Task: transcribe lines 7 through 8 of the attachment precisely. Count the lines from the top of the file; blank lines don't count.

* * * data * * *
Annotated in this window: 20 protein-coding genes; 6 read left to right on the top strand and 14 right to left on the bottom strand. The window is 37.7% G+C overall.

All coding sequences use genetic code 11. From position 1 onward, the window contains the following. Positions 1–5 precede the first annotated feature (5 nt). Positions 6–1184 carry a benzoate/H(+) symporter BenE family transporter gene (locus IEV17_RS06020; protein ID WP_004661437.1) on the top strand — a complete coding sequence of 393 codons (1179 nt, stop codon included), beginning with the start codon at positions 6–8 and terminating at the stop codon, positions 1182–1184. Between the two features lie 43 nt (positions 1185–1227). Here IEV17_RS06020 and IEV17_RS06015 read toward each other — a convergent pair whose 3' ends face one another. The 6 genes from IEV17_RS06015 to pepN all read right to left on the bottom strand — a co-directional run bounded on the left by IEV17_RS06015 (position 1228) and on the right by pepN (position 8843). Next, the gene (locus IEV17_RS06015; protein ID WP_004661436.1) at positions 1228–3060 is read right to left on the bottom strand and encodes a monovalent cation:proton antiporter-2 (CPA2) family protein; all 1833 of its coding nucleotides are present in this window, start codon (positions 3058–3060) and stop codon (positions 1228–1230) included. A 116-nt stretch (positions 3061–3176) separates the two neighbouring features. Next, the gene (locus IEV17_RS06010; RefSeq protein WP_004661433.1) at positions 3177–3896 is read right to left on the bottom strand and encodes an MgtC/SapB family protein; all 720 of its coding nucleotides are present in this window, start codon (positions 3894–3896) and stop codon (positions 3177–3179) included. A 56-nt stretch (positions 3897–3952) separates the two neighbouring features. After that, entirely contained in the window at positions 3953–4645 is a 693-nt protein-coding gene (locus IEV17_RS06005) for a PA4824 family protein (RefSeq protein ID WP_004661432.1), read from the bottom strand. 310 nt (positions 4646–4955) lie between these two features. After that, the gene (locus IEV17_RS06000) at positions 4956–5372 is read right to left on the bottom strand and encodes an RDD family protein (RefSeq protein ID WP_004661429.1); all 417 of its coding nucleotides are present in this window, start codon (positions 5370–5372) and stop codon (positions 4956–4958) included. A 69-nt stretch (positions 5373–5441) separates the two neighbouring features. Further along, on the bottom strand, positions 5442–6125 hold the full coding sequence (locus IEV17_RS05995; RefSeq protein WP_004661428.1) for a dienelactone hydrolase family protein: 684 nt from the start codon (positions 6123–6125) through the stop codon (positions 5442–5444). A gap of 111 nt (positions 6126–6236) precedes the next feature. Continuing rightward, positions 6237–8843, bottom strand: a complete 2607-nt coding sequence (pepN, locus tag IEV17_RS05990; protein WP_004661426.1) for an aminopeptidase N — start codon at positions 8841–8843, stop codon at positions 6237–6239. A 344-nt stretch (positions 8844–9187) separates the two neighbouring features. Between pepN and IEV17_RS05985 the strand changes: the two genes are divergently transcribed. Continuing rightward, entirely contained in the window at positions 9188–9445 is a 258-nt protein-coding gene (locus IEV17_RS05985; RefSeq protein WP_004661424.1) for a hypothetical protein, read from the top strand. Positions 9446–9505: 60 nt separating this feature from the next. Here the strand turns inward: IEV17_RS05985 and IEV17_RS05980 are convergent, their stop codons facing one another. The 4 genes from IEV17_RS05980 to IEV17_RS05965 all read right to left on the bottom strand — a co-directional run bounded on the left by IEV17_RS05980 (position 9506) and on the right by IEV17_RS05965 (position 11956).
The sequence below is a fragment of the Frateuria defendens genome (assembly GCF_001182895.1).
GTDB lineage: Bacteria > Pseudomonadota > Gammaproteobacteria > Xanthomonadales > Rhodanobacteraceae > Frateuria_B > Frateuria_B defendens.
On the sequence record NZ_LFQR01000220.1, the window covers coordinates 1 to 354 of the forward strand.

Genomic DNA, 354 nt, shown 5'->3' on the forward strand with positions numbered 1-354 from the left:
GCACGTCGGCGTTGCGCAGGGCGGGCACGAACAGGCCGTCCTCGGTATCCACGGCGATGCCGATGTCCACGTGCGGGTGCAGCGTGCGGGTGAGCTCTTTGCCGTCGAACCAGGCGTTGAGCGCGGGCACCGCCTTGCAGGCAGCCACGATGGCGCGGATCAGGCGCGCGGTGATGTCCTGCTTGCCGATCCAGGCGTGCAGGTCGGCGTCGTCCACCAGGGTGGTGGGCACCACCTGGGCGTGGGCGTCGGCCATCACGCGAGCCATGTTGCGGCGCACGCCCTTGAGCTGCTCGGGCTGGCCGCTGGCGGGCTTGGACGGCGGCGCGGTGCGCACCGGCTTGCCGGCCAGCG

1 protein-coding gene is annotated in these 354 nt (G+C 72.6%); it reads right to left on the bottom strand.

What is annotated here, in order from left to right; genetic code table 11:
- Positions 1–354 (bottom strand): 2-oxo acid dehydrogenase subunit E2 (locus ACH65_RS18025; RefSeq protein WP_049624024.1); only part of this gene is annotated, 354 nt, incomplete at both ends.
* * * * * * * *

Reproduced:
GCACGTCGGCGTTGCGCAGGGCGGGCACGAACAGGCCGTCCTCGGTATCCACGGCGATGCCGATGTCCACGTGCGGGTGCAGCGTGCGGGTGAGCTCTTTGCCGTCGAACCAGGCGTTGAGCGCGGGCACCGCCTTGCAGGCAGCCACGATGGCGCGGATCAGGCGCGCGGTGATGTCCTGCTTGCCGATCCAGGCGTGCAGGTCGGCGTCGTCCACCAGGGTGGTGGGCACCACCTGGGCGTGGGCGTCGGCCATCACGCGAGCCATGTTGCGGCGCACGCCCTTGAGCTGCTCGGGCTGGCCGCTGGCGGGCTTGGACGGCGGCGCGGTGCGCACCGGCTTGCCGGCCAGCG

1 protein-coding gene is annotated in these 354 nt (G+C 72.6%); it reads right to left on the bottom strand.